Advanced fielding stats, such as UZR, John Dewan's plus/minus system and TotalZone, all agree Beltran was average or slightly below average in the field. He did play center field, a difficult position, for which he gets a bit of credit (about two runs above average). According to Baseball Prospectus, he was the fifth-best baserunner in the majors, which resulted in an additional six runs over average.
In general, it takes ten runs to turn a loss into a win so, adding up his bat, glove and legs, Beltran contributed two wins more than the average player in 2005. As you can tell, I'm rounding here because I don't want to pretend these stats are precise to the tenth. They're good approximations of value, so round numbers will suffice.
During the 2005, 2006 and 2007 seasons, I maintained a spreadsheet of every major league player, including his salary and lots of other things about him (such as whether he was a free agent, how many years of service he had, etc.). I also calculated each player's Win Shares Above Bench, which is a different method of calculating his "win value." I found that teams paid $4.2 million on the free agent market for each win above bench ("bench" roughly correlates with replacement level).
I can use that $4.2 million for wins above average too, because I'm treating salaries as a linear function of all wins above bench. For instance, you can multiply Beltran's two wins above average times $4.2 million for a total of $8.4 million. I also found that the average 2005 player signed as a free agent, given Beltran's playing time, would have had a value of $7.6 million. Add $7.6 and $8.4 million, and you get a total value of $16 million for Carlos Beltran, $1 million less than his actual take of $17 million.
2006 was a huge year for Carlos Beltran. He batted .275/.388/.594 with 41 homers and 38 doubles. He continued his clutch hitting, with .313/.449/.600 averages in high-leverage situations versus .236/.341/.528 averages in low-leverage situations. Therefore, I am once again most comfortable using his WPA batting total of five wins above average.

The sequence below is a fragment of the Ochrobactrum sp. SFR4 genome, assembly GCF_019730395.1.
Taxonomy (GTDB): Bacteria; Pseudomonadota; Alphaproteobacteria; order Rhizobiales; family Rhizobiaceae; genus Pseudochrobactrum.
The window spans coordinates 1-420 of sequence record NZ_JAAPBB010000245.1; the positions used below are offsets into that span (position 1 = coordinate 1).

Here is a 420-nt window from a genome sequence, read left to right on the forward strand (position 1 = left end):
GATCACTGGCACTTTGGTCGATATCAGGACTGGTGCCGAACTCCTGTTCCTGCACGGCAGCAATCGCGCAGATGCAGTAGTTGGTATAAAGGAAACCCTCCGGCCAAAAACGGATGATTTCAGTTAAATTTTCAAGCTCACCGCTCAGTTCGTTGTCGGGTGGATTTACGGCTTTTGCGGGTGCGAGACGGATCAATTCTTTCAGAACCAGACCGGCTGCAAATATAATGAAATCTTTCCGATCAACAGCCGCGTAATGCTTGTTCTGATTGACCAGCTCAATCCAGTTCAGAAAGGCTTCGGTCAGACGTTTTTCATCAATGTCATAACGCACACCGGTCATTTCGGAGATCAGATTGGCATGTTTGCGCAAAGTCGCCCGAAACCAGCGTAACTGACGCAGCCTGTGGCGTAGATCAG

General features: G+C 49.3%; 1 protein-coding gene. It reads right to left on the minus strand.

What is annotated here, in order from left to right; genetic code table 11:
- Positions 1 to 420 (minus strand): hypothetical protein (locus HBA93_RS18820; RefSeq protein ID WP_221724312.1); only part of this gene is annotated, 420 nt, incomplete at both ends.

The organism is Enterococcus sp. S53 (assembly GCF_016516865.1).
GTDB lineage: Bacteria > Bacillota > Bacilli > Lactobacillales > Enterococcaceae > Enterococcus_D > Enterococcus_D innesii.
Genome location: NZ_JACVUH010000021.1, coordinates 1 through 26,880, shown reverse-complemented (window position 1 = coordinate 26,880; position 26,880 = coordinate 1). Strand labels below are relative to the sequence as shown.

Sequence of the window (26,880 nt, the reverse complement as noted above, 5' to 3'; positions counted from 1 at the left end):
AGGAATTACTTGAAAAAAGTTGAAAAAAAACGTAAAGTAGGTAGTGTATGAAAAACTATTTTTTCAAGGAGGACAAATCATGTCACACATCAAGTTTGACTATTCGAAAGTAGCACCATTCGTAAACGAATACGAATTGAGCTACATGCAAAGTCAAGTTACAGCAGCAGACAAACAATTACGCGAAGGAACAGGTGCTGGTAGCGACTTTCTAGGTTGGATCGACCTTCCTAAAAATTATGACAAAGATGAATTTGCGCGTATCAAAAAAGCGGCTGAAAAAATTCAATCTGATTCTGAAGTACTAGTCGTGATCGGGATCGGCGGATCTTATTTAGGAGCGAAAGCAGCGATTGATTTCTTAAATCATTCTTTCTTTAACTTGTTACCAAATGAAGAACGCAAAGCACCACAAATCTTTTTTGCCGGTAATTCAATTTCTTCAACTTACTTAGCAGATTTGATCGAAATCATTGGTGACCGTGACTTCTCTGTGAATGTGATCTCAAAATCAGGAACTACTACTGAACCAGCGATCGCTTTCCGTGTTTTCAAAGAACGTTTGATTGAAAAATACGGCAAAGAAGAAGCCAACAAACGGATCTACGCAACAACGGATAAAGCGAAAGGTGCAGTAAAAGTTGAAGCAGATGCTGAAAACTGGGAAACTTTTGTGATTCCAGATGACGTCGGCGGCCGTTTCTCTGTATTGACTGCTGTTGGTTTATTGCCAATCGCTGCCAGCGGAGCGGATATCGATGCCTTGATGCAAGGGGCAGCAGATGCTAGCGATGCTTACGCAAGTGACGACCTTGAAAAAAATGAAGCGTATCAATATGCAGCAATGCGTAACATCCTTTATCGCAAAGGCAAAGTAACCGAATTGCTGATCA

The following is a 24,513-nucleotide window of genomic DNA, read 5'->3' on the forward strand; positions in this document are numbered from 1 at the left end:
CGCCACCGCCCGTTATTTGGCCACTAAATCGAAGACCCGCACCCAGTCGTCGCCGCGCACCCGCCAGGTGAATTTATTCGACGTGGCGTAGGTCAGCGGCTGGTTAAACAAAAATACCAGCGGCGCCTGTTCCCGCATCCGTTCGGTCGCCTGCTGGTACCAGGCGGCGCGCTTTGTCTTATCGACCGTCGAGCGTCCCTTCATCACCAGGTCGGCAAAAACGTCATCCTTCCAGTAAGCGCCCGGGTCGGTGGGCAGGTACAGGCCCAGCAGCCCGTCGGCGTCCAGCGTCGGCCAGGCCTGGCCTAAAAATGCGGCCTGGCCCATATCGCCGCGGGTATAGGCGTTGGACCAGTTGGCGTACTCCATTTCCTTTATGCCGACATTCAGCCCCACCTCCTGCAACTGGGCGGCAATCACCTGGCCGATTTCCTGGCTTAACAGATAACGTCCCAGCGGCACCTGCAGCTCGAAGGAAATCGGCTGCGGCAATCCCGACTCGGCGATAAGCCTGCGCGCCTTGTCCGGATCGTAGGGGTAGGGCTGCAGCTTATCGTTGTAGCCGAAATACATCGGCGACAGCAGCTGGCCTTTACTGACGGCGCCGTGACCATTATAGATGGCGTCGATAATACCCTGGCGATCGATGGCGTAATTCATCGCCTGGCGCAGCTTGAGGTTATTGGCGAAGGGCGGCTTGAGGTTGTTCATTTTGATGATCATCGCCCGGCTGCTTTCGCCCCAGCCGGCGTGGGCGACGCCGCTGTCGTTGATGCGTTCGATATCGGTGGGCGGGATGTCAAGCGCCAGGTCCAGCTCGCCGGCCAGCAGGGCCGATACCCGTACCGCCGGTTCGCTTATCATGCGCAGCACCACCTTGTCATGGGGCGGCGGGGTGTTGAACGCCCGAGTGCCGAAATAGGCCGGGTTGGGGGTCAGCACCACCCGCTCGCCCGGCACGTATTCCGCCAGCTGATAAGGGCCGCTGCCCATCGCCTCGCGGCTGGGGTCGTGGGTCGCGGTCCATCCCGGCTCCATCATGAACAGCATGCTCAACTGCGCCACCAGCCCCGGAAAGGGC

He was also apparently better in the field (about ten runs above average) according to all the fielding stats, and he continued his fine baserunning (four runs above average, according to BPro). Adding it all up, Beltran was about 6.4 wins better than the average major leaguer and finished fourth in MVP voting (really, he should have finished second).
According to my data, the average 2006 player signed as a free agent, given Beltran's playing time, had a value of $7.4 million. Teams paid $4.4 million for each additional win above average; in Beltran's case, that means $28 million above $7.4 million, for a total of $35.4 million. Beltran was actually paid $14 million in 2005—the Mets gained $21 million of extra value from Beltran in 2006.
Unfortunately, Beltran also helplessly watched an Adam Wainwright curveball break over the plate to end the National League Championship Series. His fantastic season would be marred by that one singular image for many Met observers.
2007 was another excellent year for Beltran. He batted .276/.353/.525 overall, with 33 home runs and 33 doubles. This time, he didn't shine in the clutch, and his WPA was "just" two wins above average.
The fielding stats are split on Beltran's performance: John Dewan's plus/minus system ranked him the second-best center fielder in the majors, 13 runs above average. TotalZone also liked him a lot, but UZR gave him just 2.9 runs above average. On the basepaths, BPro again credited him with four runs above average. I'm going to call it three wins above average in total.
Free agent salaries inflated dramatically in 2007, on a value basis. According to my calculations (which I made available online), teams paid free agents $5.1 million for every win above bench level, a 21% increase over 2006.
Given Beltran's playing time, the average major leaguer who had been signed as a free agent would have been worth $8.9 million in 2007. When you add in Beltran's three additional wins at $5.1 million a win, Beltran's total 2007 value equals $24.2 million. He was paid $14 million, so the team came out $10 million ahead.